Search of Space
, “Masters” showcases a band shooting for the
stars. Frontman Robert Calvert’s hoarse, gravel-throated vocals are used sparingly;
instead we get hurricane-strength tsunamis of synthesizer and keyboards
creating a rhythmic “woosh” as a backdrop for Brock’s wiry,
imaginative, and completely out-of-this-world fretwork. By contrast, “High
Rise” is comparatively down-to-earth, more prog-rock oriented with flowing
instrumentation, classically-styled keyboards, and but a few synth-squeals,
relying instead on Calvert’s eccentric reading of the lyrics.


The band
tries out “Damnation Alley” from Quark on the crowd, breaking the song into two pulse-quickening parts stitched
together by a short instrumental passage. Calvert’s relatively calm vocals are
mostly buried…hell, they’re overwhelmed…by the Sturm und Drang of the band’s
claustrophobic wall of sound. I hear the singer saying something about a
“strange world” and a “radiation wasteland,” making me
believe that the song is some sort of ecological warning, but in light of the
sheer sonic overkill applied herein, and subsequent references to “Dr.
Strangelove” and the “pony express,” methinks that the band has
been dipping into the sugar cube punchbowl, if you know what I mean (and I
think that you do). “Angels of Life” is equally trippy, Calvert’s
echoed vocals emerging from a glorious din like the voice of some sort of
divine entity while Brock’s guitar screams in rage and synthesizers wail like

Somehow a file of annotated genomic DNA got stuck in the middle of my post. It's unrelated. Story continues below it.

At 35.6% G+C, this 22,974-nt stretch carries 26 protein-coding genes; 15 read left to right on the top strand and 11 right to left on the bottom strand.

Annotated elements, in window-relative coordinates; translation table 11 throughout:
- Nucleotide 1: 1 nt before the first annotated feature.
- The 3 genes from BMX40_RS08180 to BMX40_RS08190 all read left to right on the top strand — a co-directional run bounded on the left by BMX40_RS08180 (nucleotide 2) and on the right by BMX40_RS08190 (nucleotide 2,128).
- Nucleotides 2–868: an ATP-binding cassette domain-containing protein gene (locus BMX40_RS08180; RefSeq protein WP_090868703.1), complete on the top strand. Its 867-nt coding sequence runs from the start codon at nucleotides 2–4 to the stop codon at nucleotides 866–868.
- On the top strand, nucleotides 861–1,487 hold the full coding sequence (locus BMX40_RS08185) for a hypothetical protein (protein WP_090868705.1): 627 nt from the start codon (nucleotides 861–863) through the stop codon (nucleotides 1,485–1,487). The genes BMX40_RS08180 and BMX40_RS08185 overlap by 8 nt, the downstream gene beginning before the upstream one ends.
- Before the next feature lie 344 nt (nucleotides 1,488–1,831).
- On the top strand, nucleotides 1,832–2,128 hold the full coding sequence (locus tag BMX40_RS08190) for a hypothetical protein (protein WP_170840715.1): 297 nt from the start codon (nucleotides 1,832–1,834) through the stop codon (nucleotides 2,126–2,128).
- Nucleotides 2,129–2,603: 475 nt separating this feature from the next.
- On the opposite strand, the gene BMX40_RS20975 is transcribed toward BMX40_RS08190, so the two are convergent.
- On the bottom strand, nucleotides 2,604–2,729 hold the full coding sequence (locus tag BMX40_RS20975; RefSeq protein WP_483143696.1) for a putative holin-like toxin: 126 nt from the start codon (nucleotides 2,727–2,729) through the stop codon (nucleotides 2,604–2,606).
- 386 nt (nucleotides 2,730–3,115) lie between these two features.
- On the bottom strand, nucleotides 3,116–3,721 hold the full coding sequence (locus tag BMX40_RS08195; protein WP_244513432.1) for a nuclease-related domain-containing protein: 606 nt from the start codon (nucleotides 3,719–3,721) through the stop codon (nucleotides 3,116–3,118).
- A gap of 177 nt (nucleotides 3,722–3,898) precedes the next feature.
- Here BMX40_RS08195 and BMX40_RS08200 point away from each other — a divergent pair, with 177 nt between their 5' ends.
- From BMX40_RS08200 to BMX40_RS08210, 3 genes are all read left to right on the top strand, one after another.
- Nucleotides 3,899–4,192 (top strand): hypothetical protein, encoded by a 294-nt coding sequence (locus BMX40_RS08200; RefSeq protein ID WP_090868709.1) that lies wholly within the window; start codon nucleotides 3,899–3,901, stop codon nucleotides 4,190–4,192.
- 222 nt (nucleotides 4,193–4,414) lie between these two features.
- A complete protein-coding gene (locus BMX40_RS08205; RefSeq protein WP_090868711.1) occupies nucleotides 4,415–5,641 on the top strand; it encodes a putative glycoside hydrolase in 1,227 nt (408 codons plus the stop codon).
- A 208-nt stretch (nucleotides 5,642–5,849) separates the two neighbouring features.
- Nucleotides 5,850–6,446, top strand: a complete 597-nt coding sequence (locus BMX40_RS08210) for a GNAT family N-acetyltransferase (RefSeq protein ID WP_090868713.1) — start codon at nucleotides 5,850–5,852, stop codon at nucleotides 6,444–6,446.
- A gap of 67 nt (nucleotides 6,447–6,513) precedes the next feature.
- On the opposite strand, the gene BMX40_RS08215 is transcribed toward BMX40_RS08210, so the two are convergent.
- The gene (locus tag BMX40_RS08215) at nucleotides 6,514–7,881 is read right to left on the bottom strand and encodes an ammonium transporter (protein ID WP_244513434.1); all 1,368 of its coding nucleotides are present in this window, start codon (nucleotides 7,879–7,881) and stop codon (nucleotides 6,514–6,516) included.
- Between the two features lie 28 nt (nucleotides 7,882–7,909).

banshees dancing merrily on your grave.   


plows straight into “Quark, Strangeness and Charm” to open disc two
of 77, the then-upcoming album’s
title track belying any hint of commercial considerations save for, maybe, an
infectious sense of melody lacking in much of the band’s industrial-strength
jams. While the vocals are somewhat cleaner than previous, and there’s a bit of
harmony thrown in for good measure, when the passe-by-77 synthesizers kick in
like rabid bats flying through a Head East song, any hopes of chart position
have been thrown out the window. “Death Trap” is one of the band’s
most muscular, proto-metal tunes, and while it wouldn’t show up on record until
1979’s PXR5 album, it was an exciting
live staple in 1977. Calvert’s doom-and-gloom take on a dying racecar driver is
provided properly chaotic music, swirls of guitar and heavy drumbeats clashing
against twisted-metal synths with punkish fury until the song’s heartbeat
simply fades away.


It’s clear
from 77 that Brock and company were
quite prolific in cranking out the tunes, working a couple of albums ahead of
themselves, trying out material on an enthusiastic audience and discarding the
bombs. Case in point, “Who’s Gonna Win The War,” from 1980’s Levitation album, and “Sonic
Attack,” a longtime live fave from Space
that, nevertheless, wouldn’t be waxed in the studio until the 1981
album of the same name. The former is a dirge-like ballad with chanted lyrics
and complex, multi-layered instrumentation that takes on a sort of dark beauty
with melodic fretwork, washes of synth and keyboards, and rolling drumbeats
that create a haunting martial rhythmic backbone. The latter is one of the most
powerful songs in the Hawkwind milieu, an odd little anti-war/anti-fascism
screed with a uniquely British perspective that pairs eclectic spoken-word
lyrics with buzzing, humming synthesizer drone, syncopated drumbeats, and
jagged shards of guitar that hit your ears like a rattlesnake strike.


is still plying its trade today, the band recently releasing its 26th album, Onward, as bandleader-for-life David
Brock celebrates his 70th birthday. The band’s musical formula has changed
little since the material showcased on 77 and if Brock – Hawkwind’s creative heart all these years – has lost a step or
two in the interim, or repeats himself occasionally, the fact is that nobody
has pursued musical anarchy with the fervor and ferocity of Hawkwind for
anywhere near as long. 77 is a